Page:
Guest Blog by Maritza Alvarez
I tried to make it to the May Day march this past Thursday. I took the Gold Line and got off on Pershing Square, expecting to be greeted by a crowd of marchers chanting "Aqui estamos y no nos vamos!" Instead, I saw black and brown folk hustling for bargains on 5th and Broadway. I missed May Day, I thought. I jumped back on the train and returned to Union Station. Perhaps all the marchers, like me, were running late. I cut through Plazita Olvera, trusting that wherever I ended up was where I needed to be. That’s when I saw the arched door entrance. It was dark inside, alluring. I entered.
There it stood, David Alfaro Siqueiros' famous mural, “América Tropical.” Dead-center in front of a sun pyramid hangs a brown man tied to a crucifix. He is half-naked, blindfolded, and the menacing talons of an American eagle loom above his head. América Tropical is a fresco bearing an ugly truth filled with vibrant strokes. It speaks of a violent past and it echoes a violent present.
Eighty-two years ago, “América Tropical” was unveiled in Sonora-town, or what is now known as the Historic Plazita Olvera in Los Angeles. During that time, L.A. times journalist, Arthur Miller considered “powerful, too weak of a word” to describe the first-ever commissioned public art mural.
David Alfaro Siqueiros auto-exiled from Mexico to the U.S. with the intent of taking advantage of modern industrial tools to enhance his technique in the creation of large-scale public murals. These murals would be painted on the walls of the city, accessible to all. At the time, this was considered revolutionary, especially in a city where art was traditionally enclosed within walls and displayed for only the privileged, upscale artists, businessmen, the Hollywood elite.
On the night of October 9, 1932, these privileged art-aficionados stood on a rooftop in downtown Los Angeles, anxiously anticipating the historical unveiling. They had waited six months for Siqueiros to reveal his masterpiece. Most expected a colorful and exotic mural that would mirror Hollywood's portrayal of a “Latin” atheistic and identity. Mexican in the U.S. was the sultry Latin Lover, Rudolph Valentino, the seductive señorita, Dolores del Rio, the dancing temptress with a basket of fruit on her head, Carmen Miranda. Mexican was also the greaser, the bandit, the savage.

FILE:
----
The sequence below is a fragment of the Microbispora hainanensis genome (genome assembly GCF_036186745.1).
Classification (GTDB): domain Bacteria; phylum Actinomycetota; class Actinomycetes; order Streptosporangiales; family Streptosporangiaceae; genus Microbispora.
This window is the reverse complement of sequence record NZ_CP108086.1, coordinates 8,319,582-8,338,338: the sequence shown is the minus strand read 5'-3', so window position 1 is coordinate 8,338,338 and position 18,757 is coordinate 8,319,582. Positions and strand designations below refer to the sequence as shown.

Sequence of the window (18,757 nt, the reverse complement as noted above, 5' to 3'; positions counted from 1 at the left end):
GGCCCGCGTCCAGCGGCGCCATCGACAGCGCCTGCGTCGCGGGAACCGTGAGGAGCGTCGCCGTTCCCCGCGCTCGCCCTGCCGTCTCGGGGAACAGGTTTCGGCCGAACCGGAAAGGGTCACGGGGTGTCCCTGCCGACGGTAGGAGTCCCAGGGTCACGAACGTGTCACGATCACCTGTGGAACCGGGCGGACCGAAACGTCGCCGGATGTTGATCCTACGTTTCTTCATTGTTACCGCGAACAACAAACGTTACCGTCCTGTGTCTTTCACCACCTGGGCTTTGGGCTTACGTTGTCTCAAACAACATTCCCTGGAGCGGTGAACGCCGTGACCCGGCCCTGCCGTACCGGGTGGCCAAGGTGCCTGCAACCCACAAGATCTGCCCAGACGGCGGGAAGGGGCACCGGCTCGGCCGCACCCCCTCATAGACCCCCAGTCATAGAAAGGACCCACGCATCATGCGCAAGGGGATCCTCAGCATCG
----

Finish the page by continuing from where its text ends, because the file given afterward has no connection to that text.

Siqueiros, creative genius that he was, gave the city of Los Angeles and the world a crucified Mexican immigrant with the ironic title, “América Tropical.” As if to say, “You want this little Mexican to paint you a mural? Well, here it is. Enjoy your 20th Century crucifixion.”
Siqueiros understood that as an artist he had the power to shed light on injustices impacting the Mexican community on both sides of the border. At the onset of the 1930's, as Los Angeles was preparing to host the 1932 Olympics, Mexican families were provided a “voluntary opportunity” to return back to Mexico. They called this the Repatriation Act. This policy was the local and federal governments' “solution” to the dire economic consequences of the 1929 Stock Market crash. President Hoover and later President Roosevelt prompted mass raids against Mexicans. In 1931, the first major raid was conducted at Plazita Olvera, then San Fernando Valley ,and later in El Monte. During Hoover's and Roosevelt's administrations, a total of 2 million Mexicans, 60 percent of whom were U.S. citizens, were deported. Hundreds of thousands of families were separated as a result of xenophobia and racist legislation.
That was almost a century ago, and yet it feels like deja vu. Current deportations of members in our communities are estimated at 2 million with no comprehensive immigration reform in sight. While we wait or march or demand that politicians hear our pains and protests, parents are being deported, children are being put into foster care, families are being separated and permanently damaged. Siqueiros had it right. América Tropical is still a place where immigrant workers are criminalized and crucified.
This blog could end here on a bleak note, but la lucha continua, and although I missed the May Day march, the next day I came across a Facebook posting by long-time community activist Carlos Montes regarding an LAPD checkpoint in El Sereno. It was a call to action to warn drivers. Many unlicensed immigrants have been detained at these types of checkpoints, their cars impounded, and their families often separated. I went out to help that Friday night. Others were already there, including my sister, Adriana. We held up warning signs that said "Check Point" and "Reten." We waved and re-directed drivers down alternative streets (all while under police surveillance). Thanks to our group efforts, many drivers were able to avoid the checkpoint that night. People expressed their gratitude with faces of relief, with thumbs up, or with a “muchas gracias." I know that helping someone avoid a police checkpoint isn't going to change or fix the injustices of the world, but it did serve as a reminder that there are always things we can do to contribute to the struggle. To see more: http://vimeo.com/93759625
Gracias y Adelante!